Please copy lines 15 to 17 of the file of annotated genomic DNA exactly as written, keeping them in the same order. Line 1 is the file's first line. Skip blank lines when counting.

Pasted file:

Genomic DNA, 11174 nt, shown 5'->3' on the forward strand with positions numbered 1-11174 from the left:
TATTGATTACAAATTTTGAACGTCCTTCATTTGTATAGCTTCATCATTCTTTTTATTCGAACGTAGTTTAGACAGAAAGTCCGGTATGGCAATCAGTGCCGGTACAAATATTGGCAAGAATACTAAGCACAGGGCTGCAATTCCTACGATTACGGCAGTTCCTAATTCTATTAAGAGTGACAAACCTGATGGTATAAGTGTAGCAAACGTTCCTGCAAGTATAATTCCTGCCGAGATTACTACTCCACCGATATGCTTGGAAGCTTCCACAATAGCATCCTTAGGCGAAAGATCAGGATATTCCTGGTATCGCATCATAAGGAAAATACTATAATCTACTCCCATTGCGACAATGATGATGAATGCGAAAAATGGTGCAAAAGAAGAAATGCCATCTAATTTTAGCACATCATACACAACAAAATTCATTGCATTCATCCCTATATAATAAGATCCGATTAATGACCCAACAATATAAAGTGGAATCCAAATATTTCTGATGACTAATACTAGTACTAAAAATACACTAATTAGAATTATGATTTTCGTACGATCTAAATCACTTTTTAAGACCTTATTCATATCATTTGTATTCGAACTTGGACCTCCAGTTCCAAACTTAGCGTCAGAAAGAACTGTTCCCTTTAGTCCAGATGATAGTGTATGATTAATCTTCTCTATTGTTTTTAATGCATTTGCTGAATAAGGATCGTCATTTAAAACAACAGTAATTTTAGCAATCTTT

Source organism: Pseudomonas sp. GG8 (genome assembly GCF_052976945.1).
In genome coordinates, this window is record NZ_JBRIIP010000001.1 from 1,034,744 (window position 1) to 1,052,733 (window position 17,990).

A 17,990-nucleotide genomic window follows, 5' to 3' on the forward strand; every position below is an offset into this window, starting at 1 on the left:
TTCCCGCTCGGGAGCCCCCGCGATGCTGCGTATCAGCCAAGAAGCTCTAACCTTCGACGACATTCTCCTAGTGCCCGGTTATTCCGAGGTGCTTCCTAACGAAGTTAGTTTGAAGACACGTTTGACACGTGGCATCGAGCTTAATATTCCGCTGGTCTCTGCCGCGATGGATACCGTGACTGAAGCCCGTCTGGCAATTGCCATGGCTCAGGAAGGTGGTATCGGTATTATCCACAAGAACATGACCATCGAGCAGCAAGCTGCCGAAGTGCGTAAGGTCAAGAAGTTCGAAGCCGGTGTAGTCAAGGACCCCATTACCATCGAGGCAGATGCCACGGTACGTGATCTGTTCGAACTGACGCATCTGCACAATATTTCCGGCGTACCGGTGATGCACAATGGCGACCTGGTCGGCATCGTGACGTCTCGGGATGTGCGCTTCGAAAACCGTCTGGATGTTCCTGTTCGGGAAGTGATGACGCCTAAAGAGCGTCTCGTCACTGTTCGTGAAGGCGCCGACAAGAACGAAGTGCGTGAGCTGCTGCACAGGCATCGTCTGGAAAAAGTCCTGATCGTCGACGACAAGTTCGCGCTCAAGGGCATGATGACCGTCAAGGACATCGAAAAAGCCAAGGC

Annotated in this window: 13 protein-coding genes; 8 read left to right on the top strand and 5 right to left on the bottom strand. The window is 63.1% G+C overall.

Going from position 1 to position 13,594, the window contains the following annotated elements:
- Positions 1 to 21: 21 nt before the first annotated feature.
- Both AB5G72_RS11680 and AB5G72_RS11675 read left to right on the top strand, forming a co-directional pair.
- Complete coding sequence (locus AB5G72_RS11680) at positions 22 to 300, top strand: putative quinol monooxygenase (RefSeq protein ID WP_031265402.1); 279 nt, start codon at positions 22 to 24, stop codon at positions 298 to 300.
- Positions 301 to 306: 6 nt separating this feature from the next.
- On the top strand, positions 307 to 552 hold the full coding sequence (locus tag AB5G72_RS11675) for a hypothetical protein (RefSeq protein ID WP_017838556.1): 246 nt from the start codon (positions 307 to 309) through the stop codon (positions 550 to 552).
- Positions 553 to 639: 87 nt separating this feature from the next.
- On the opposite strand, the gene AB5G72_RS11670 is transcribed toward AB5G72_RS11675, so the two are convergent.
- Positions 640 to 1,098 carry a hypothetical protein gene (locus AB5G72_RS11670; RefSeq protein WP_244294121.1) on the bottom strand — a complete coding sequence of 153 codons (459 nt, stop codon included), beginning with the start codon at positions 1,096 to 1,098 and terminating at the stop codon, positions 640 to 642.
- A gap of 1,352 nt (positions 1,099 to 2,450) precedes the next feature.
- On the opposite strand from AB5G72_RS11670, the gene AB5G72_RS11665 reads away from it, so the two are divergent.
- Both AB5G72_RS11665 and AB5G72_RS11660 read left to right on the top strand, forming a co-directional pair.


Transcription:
- On the opposite strand, the gene AB5G72_RS11670 is transcribed toward AB5G72_RS11675, so the two are convergent.
- Positions 640 to 1,098 carry a hypothetical protein gene (locus AB5G72_RS11670; RefSeq protein WP_244294121.1) on the bottom strand — a complete coding sequence of 153 codons (459 nt, stop codon included), beginning with the start codon at positions 1,096 to 1,098 and terminating at the stop codon, positions 640 to 642.
- A gap of 1,352 nt (positions 1,099 to 2,450) precedes the next feature.